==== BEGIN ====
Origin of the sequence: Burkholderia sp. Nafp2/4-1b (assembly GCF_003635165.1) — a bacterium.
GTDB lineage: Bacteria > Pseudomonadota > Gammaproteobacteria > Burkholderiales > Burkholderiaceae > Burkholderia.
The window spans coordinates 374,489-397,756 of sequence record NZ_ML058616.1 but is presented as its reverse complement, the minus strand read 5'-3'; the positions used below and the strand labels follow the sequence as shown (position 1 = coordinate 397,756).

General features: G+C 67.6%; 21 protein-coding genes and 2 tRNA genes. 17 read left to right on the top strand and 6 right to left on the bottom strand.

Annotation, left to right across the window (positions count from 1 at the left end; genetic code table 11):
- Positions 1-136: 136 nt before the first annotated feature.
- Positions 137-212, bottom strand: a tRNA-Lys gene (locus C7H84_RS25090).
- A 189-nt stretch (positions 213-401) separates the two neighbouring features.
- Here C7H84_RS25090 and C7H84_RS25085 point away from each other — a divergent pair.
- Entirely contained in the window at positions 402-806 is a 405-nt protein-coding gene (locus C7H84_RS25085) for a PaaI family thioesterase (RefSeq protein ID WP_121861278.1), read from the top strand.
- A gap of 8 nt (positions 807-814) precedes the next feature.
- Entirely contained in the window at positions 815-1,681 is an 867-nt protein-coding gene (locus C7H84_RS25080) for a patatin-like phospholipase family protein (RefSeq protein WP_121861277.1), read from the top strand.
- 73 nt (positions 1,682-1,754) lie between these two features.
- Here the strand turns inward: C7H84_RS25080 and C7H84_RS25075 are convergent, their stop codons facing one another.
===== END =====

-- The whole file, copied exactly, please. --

Origin of the sequence: Burkholderia sp. Nafp2/4-1b (assembly GCF_003635165.1) — a bacterium.
GTDB lineage: Bacteria > Pseudomonadota > Gammaproteobacteria > Burkholderiales > Burkholderiaceae > Burkholderia.
The window spans coordinates 374,489-397,756 of sequence record NZ_ML058616.1 but is presented as its reverse complement, the minus strand read 5'-3'; the positions used below and the strand labels follow the sequence as shown (position 1 = coordinate 397,756).

General features: G+C 67.6%; 21 protein-coding genes and 2 tRNA genes. 17 read left to right on the top strand and 6 right to left on the bottom strand.

Annotation, left to right across the window (positions count from 1 at the left end; genetic code table 11):
- Positions 1-136: 136 nt before the first annotated feature.
- Positions 137-212, bottom strand: a tRNA-Lys gene (locus C7H84_RS25090).
- A 189-nt stretch (positions 213-401) separates the two neighbouring features.
- Here C7H84_RS25090 and C7H84_RS25085 point away from each other — a divergent pair.
- Entirely contained in the window at positions 402-806 is a 405-nt protein-coding gene (locus C7H84_RS25085) for a PaaI family thioesterase (RefSeq protein ID WP_121861278.1), read from the top strand.
- A gap of 8 nt (positions 807-814) precedes the next feature.
- Entirely contained in the window at positions 815-1,681 is an 867-nt protein-coding gene (locus C7H84_RS25080) for a patatin-like phospholipase family protein (RefSeq protein WP_121861277.1), read from the top strand.
- 73 nt (positions 1,682-1,754) lie between these two features.
- Here the strand turns inward: C7H84_RS25080 and C7H84_RS25075 are convergent, their stop codons facing one another.